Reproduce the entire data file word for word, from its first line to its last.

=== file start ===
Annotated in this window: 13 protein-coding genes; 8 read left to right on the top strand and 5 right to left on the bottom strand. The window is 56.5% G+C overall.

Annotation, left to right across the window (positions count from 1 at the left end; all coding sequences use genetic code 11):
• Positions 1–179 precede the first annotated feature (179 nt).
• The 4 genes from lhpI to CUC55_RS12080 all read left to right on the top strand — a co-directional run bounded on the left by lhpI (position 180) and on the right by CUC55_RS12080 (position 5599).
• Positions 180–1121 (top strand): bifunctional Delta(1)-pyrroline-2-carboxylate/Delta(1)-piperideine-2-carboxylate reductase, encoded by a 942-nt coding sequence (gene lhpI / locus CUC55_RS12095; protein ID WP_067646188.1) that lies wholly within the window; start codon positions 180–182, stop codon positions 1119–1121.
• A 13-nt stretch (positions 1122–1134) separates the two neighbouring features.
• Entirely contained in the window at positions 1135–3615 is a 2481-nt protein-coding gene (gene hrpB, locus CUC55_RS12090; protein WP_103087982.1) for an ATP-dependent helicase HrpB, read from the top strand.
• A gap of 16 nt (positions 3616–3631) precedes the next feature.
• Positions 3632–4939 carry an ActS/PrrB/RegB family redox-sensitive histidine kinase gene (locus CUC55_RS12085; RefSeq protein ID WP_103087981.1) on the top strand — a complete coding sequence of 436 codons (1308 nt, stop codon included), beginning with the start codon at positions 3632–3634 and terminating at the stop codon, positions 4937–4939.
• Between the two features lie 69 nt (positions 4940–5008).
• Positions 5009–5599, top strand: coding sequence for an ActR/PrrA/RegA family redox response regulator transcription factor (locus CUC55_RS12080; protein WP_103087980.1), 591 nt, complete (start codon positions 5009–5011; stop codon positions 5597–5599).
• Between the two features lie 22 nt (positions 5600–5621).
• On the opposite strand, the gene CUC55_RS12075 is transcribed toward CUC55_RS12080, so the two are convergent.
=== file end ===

Annotated in this window: 13 protein-coding genes; 8 read left to right on the top strand and 5 right to left on the bottom strand. The window is 56.5% G+C overall.

Annotation, left to right across the window (positions count from 1 at the left end; all coding sequences use genetic code 11):
• Positions 1–179 precede the first annotated feature (179 nt).
• The 4 genes from lhpI to CUC55_RS12080 all read left to right on the top strand — a co-directional run bounded on the left by lhpI (position 180) and on the right by CUC55_RS12080 (position 5599).
• Positions 180–1121 (top strand): bifunctional Delta(1)-pyrroline-2-carboxylate/Delta(1)-piperideine-2-carboxylate reductase, encoded by a 942-nt coding sequence (gene lhpI / locus CUC55_RS12095; protein ID WP_067646188.1) that lies wholly within the window; start codon positions 180–182, stop codon positions 1119–1121.
• A 13-nt stretch (positions 1122–1134) separates the two neighbouring features.
• Entirely contained in the window at positions 1135–3615 is a 2481-nt protein-coding gene (gene hrpB, locus CUC55_RS12090; protein WP_103087982.1) for an ATP-dependent helicase HrpB, read from the top strand.
• A gap of 16 nt (positions 3616–3631) precedes the next feature.
• Positions 3632–4939 carry an ActS/PrrB/RegB family redox-sensitive histidine kinase gene (locus CUC55_RS12085; RefSeq protein ID WP_103087981.1) on the top strand — a complete coding sequence of 436 codons (1308 nt, stop codon included), beginning with the start codon at positions 3632–3634 and terminating at the stop codon, positions 4937–4939.
• Between the two features lie 69 nt (positions 4940–5008).
• Positions 5009–5599, top strand: coding sequence for an ActR/PrrA/RegA family redox response regulator transcription factor (locus CUC55_RS12080; protein WP_103087980.1), 591 nt, complete (start codon positions 5009–5011; stop codon positions 5597–5599).
• Between the two features lie 22 nt (positions 5600–5621).
• On the opposite strand, the gene CUC55_RS12075 is transcribed toward CUC55_RS12080, so the two are convergent.